What the future means.

You see, it’s not enough to know what the future is. You have to know what it means. – Anathema Device, Good Omens by Neil Gaiman & Terry Pratchett

My Rocky Relationship with Audiobooks.

Oh god somebody listen!

Reader can’t get into audiobooks

I’ve written previously how I listen to a lot of podcasts. Well, one of the advertisements often given on a podcast these days is an offer for a free audiobook from audible.com when you sign up with a special site or promo code. The problem is I just cannot get into audiobooks. I don’t want to say it’s the readers fault but the reader definitely has something to do with it.

Take the A Song of Ice and Fire audiobooks by George R.R. Martin, read by Roy Dotrice. He does a unique voice for every character and I do not enjoy a single one of them. When I mentioned this to my brother-in-law he said it was the influence of the show. I gave this some thought and I realized when I read an Eddard Stark chapter I don’t hear Sean Bean as his voice or Peter Dinklage when I read a Tyrion Lannister chapter. Still, Roy Dotrice’s narration for the characters doesn’t match either. I am not criticising his performance at all. From what I can tell it’s superb, but not for me.

You would think it might just for that series because of the varying voices Dotrice uses and the characters being younger than they are on the show. Nope.

Same thing happened to me for many of my favorite series. I’ve tried listening to The Name of the Wind by Patrick Rothfuss, The Lord of the Rings by J.R.R. Tolkien, The Dark Tower by Stephen King and Good Omens by Neil Gaiman and Terry Pratchett. All of them read really well by different actors and voice actors but I end up just turning it off.

There are some that have fallen into the yeah, that’s okay but still doesn’t retain my interest which include the fully casted versions of American Gods and World War Z along with The Silmarillion by J.R.R. Tolkien. I’ll probably keep trying to give them a chance.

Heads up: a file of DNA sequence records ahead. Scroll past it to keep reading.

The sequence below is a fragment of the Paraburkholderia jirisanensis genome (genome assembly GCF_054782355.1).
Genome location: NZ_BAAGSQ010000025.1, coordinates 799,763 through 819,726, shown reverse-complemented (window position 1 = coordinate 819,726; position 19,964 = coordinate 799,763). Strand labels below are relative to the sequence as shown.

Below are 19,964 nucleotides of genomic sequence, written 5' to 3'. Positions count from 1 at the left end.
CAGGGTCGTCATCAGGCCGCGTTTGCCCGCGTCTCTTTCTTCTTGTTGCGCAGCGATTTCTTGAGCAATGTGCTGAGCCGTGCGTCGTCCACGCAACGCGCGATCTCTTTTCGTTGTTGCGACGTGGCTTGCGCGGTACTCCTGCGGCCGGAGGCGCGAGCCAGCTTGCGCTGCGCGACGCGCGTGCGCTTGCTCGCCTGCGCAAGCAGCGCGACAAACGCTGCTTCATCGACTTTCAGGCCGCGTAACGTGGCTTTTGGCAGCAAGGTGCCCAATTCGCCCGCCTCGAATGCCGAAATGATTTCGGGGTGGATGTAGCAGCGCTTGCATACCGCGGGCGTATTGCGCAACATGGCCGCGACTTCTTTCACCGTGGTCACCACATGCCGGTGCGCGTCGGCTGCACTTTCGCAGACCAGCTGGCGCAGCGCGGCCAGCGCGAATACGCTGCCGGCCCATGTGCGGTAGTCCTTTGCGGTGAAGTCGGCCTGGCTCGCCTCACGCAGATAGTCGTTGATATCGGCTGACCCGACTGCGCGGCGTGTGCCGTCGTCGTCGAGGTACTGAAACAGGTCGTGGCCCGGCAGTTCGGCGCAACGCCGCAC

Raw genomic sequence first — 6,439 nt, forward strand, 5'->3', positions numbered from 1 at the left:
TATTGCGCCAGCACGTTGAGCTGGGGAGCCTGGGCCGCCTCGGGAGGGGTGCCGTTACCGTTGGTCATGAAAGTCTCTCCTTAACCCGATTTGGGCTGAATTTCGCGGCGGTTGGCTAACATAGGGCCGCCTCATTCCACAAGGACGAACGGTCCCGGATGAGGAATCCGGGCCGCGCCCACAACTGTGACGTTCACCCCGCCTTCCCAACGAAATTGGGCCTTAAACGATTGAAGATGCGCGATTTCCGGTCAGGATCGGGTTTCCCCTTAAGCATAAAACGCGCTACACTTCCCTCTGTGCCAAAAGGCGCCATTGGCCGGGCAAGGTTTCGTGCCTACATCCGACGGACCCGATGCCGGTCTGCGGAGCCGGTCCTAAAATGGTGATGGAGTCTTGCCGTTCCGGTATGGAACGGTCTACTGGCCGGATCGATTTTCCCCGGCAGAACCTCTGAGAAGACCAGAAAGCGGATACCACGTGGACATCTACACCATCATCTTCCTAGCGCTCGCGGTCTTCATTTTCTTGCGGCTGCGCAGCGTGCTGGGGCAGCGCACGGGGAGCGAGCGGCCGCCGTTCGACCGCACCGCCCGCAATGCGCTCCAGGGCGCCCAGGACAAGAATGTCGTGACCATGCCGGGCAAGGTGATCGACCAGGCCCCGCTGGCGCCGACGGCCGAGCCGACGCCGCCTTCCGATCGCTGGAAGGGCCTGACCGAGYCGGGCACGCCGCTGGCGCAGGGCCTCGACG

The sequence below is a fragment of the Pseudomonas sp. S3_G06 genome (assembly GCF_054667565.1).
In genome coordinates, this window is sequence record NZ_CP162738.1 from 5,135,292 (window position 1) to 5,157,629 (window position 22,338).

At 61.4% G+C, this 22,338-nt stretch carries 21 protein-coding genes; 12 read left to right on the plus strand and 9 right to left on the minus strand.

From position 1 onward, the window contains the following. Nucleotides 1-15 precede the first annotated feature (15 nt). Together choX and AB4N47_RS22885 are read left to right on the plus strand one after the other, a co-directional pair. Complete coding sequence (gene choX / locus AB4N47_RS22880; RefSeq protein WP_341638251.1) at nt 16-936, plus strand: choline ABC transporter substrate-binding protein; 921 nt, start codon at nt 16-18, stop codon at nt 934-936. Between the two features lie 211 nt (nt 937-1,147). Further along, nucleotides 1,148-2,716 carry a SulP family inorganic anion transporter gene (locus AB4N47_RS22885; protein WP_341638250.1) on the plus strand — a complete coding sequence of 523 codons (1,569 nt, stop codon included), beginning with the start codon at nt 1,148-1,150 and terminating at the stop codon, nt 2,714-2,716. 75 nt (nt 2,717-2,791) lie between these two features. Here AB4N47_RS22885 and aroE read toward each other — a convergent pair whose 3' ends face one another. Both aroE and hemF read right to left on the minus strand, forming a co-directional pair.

There are two that I have enjoyed and they are both read by the author. Maybe that’s the key? I really don’t know. While I’ve heard nothing but praise for the version read by Stephen Fry, the audiobook version of The Hitchhiker’s Guide to the Galaxy by Douglas Adams read by the author is the only one I’ve read all the way through. His comedic delivery, his cadence and that charming British accent matched the reader in my mind with the reader of the audio.

Another one I’ve enjoyed is American on Purpose by Craig Ferguson, also read by the author.  What is different about Ferguson’s book, which I highly recommend, is that I only listened to it and never actually read it. Perhaps that’s the key? Maybe I should search out audiobooks of books that I’m slightly interested in or heard great praise about but have no intention of reading (coughTheHungerGamescough). It is definitely something about.

I constantly hear about how great audiobooks are. For those who commute in their car audiobooks are so great. For professional authors who travel a lot audiobooks are a lifesaver. For people living in L.A. who are stuck in traffic for ridiculous amount of time, audiobooks are the only ways left to read. It’s one of those forms of media I keep giving a chance but always going back to reading rather than listening to them. I’ll just have to keep trying.